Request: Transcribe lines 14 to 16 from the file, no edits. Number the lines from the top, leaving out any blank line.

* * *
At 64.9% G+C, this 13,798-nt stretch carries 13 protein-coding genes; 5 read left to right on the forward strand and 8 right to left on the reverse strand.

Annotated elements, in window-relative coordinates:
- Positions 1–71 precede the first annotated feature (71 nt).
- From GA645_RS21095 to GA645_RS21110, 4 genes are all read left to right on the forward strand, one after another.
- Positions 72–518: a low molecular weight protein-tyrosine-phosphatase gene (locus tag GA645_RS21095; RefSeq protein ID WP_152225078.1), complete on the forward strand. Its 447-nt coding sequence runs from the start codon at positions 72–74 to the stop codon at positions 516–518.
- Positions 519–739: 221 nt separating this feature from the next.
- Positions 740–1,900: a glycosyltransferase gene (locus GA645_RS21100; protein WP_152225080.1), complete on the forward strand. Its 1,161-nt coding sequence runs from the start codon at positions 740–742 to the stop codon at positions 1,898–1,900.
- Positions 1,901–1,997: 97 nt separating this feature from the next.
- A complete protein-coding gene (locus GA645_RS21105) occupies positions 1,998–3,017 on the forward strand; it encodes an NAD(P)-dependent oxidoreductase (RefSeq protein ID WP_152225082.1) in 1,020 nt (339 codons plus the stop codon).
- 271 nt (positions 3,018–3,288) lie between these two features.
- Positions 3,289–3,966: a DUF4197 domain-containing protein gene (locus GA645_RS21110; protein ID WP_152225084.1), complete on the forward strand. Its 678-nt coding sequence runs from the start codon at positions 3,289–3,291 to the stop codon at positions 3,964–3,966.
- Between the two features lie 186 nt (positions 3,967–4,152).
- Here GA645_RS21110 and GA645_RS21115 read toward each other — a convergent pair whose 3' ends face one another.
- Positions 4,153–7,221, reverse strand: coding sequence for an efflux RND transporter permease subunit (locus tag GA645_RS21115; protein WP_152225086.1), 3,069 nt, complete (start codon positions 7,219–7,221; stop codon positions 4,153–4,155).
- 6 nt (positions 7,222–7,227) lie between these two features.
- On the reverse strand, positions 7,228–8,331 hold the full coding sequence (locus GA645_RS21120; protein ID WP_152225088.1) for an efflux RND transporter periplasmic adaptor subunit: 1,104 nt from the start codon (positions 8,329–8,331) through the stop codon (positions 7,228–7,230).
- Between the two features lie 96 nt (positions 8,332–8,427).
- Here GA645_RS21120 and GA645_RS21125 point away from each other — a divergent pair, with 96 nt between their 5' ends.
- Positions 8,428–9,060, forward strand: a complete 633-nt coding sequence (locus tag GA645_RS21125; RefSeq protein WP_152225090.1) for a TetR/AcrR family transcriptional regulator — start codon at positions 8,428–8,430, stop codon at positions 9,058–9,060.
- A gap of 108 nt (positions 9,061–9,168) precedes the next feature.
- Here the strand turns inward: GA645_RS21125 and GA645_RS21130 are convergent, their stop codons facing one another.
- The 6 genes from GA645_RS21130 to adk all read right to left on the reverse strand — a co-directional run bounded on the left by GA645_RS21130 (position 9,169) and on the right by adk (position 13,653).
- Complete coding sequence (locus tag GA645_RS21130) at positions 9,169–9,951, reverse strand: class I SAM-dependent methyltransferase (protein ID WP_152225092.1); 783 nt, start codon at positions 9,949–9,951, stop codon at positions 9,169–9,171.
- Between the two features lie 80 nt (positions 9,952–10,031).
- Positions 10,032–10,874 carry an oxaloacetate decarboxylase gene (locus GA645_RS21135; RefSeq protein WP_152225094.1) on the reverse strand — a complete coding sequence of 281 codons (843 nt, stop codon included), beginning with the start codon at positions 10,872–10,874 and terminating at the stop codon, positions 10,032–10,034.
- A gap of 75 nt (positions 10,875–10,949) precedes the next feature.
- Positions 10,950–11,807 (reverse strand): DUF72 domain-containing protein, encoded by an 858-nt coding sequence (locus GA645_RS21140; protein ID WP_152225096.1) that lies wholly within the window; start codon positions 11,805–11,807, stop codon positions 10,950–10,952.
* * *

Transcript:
- Positions 4,153–7,221, reverse strand: coding sequence for an efflux RND transporter permease subunit (locus tag GA645_RS21115; protein WP_152225086.1), 3,069 nt, complete (start codon positions 7,219–7,221; stop codon positions 4,153–4,155).
- 6 nt (positions 7,222–7,227) lie between these two features.
- On the reverse strand, positions 7,228–8,331 hold the full coding sequence (locus GA645_RS21120; protein ID WP_152225088.1) for an efflux RND transporter periplasmic adaptor subunit: 1,104 nt from the start codon (positions 8,329–8,331) through the stop codon (positions 7,228–7,230).